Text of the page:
Engle responded, “There’s some calculated risk for any activity you take on. Other reports show very decent mathematical and scientific calculations that demonstrate to me that it’s highly unlikely.”

In response to concerns about long-term well safety, Muszynski replied, “That is a question that should be directed to the state agencies that we are relying on for the construction and integrity of these wells.”

The meeting concluded without incident inside the hall, but outside, citizen Jill Weiner returned to her car to find the rude message, “Go Away Fag” scrawled on the window above her “Frack No!” bumper sticker. [See Letters, page 6.]
The full session was recorded by FrackAlert and is available at www.frackalert.org/index.asp?page=52.

As the UDC deliberates over its comments, the towns of Lumberland and Highland have already drafted theirs in advance of the March 16 deadline. Comments may be mailed, delivered during three hearings slated for February 22 and 24, or entered through an online submission process (PEPC) normally used by the National Park Service (NPS).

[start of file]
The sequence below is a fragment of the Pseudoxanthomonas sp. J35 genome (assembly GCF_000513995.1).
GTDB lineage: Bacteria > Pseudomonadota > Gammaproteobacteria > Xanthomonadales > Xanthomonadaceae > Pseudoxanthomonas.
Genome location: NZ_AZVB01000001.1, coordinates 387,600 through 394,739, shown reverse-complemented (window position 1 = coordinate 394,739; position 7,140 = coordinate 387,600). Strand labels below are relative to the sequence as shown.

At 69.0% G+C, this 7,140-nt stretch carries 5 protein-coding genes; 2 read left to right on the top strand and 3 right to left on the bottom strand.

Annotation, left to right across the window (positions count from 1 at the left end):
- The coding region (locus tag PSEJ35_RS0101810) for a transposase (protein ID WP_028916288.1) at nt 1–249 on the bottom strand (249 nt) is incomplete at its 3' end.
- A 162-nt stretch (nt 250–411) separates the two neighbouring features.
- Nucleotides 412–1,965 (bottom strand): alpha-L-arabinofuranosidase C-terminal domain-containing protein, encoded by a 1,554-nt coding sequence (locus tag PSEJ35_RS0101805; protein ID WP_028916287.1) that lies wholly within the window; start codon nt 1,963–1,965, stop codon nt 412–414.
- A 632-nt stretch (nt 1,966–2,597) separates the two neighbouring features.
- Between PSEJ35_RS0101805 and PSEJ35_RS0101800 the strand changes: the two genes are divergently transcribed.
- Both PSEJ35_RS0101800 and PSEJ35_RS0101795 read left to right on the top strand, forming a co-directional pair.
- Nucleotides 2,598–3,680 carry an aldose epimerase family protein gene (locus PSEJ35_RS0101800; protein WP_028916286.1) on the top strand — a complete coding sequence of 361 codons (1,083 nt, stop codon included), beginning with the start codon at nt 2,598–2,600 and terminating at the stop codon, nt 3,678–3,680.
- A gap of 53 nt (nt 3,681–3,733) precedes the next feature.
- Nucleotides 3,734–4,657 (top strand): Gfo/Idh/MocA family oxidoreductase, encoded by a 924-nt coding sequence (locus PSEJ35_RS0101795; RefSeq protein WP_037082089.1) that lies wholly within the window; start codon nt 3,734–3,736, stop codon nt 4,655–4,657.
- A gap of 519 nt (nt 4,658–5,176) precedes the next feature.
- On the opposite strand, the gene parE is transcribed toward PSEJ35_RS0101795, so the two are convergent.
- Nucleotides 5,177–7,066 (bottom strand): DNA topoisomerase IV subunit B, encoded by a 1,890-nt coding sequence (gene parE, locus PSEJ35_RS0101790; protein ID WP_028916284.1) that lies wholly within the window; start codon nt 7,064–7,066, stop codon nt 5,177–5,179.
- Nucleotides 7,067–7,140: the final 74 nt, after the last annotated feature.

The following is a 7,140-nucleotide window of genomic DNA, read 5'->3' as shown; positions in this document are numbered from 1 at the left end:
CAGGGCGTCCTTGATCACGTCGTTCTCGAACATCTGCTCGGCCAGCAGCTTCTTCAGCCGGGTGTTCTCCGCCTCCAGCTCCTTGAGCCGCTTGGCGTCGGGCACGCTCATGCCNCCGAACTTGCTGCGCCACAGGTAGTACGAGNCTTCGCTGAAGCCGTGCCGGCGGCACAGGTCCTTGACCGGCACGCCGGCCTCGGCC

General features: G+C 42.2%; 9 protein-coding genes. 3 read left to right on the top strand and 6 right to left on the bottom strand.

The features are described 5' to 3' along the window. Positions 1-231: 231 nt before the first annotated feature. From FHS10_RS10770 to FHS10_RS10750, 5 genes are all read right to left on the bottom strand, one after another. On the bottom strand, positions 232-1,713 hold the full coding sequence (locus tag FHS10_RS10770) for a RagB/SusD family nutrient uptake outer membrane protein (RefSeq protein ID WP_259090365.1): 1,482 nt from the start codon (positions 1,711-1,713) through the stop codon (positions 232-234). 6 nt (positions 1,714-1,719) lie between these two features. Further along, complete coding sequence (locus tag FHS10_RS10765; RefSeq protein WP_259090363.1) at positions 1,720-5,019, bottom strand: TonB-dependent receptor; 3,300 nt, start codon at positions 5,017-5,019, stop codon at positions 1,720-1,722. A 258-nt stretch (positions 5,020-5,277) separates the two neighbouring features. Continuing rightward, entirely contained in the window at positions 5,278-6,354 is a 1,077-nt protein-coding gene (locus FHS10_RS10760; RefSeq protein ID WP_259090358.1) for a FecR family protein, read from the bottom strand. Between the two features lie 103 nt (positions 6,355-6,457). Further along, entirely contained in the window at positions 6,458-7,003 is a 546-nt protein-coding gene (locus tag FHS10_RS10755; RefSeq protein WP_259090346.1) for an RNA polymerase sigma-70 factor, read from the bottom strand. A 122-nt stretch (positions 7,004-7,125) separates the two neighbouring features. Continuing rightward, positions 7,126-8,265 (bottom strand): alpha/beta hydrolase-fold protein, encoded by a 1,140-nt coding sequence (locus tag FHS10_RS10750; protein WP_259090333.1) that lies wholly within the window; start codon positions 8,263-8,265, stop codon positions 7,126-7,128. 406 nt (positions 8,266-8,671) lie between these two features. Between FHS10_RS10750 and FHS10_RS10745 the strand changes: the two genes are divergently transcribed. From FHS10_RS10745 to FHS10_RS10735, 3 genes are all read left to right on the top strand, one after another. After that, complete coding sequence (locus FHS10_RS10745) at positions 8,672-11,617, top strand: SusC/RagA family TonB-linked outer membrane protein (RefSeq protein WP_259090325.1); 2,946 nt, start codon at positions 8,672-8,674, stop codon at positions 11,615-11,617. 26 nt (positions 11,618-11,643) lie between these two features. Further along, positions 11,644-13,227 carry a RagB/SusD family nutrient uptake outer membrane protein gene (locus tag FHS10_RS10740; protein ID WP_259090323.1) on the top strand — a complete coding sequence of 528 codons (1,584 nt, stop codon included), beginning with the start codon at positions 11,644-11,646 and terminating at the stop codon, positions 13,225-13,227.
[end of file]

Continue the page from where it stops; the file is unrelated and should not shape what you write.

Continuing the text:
Comments will be sorted by topic. According to NPS representative Jacki Katzmire, it is not necessary to separate topics into different comments in order for each one to be counted. “The comment analysis function in PEPC works by setting up a series of codes that are used to group similar comments together,” Katzmire wrote in an email. “On the internal side of PEPC, someone pulls up the piece of electronic correspondence and creates one or more ‘comments’ from that correspondence. Each comment is then coded according to the particular concern. When the correspondence has been broken down into comments with codes, the coding system then groups together similar comments.”

Visit www.state.nj.us/drbc/notice_naturalgas-draftregs.htm for detailed information about the comment process.